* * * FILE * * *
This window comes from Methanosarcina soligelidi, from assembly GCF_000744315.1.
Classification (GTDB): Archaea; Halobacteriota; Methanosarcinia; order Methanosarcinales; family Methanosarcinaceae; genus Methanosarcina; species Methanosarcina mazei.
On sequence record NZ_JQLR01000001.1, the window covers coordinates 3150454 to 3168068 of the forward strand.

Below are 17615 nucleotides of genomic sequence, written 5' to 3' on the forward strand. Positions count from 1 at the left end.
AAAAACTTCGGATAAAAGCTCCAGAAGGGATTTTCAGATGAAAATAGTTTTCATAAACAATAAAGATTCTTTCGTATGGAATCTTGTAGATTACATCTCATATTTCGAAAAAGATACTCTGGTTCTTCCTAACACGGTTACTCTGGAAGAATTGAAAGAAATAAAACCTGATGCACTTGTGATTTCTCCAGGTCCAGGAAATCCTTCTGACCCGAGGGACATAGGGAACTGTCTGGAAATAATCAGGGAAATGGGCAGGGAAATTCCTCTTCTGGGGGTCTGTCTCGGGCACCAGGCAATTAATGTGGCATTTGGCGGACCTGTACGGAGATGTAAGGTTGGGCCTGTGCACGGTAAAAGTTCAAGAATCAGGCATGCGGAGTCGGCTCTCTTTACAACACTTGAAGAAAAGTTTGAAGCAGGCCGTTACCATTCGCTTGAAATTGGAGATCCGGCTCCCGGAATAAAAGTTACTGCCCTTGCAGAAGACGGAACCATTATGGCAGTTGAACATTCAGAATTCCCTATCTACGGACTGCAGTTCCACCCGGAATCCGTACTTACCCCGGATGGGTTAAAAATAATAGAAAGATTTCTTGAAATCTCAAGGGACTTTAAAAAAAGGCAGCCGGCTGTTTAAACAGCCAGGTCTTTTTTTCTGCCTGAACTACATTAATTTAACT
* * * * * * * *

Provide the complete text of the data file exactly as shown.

This window comes from Methanosarcina soligelidi, from assembly GCF_000744315.1.
Classification (GTDB): Archaea; Halobacteriota; Methanosarcinia; order Methanosarcinales; family Methanosarcinaceae; genus Methanosarcina; species Methanosarcina mazei.
On sequence record NZ_JQLR01000001.1, the window covers coordinates 3150454 to 3168068 of the forward strand.

Below are 17615 nucleotides of genomic sequence, written 5' to 3' on the forward strand. Positions count from 1 at the left end.
AAAAACTTCGGATAAAAGCTCCAGAAGGGATTTTCAGATGAAAATAGTTTTCATAAACAATAAAGATTCTTTCGTATGGAATCTTGTAGATTACATCTCATATTTCGAAAAAGATACTCTGGTTCTTCCTAACACGGTTACTCTGGAAGAATTGAAAGAAATAAAACCTGATGCACTTGTGATTTCTCCAGGTCCAGGAAATCCTTCTGACCCGAGGGACATAGGGAACTGTCTGGAAATAATCAGGGAAATGGGCAGGGAAATTCCTCTTCTGGGGGTCTGTCTCGGGCACCAGGCAATTAATGTGGCATTTGGCGGACCTGTACGGAGATGTAAGGTTGGGCCTGTGCACGGTAAAAGTTCAAGAATCAGGCATGCGGAGTCGGCTCTCTTTACAACACTTGAAGAAAAGTTTGAAGCAGGCCGTTACCATTCGCTTGAAATTGGAGATCCGGCTCCCGGAATAAAAGTTACTGCCCTTGCAGAAGACGGAACCATTATGGCAGTTGAACATTCAGAATTCCCTATCTACGGACTGCAGTTCCACCCGGAATCCGTACTTACCCCGGATGGGTTAAAAATAATAGAAAGATTTCTTGAAATCTCAAGGGACTTTAAAAAAAGGCAGCCGGCTGTTTAAACAGCCAGGTCTTTTTTTCTGCCTGAACTACATTAATTTAACT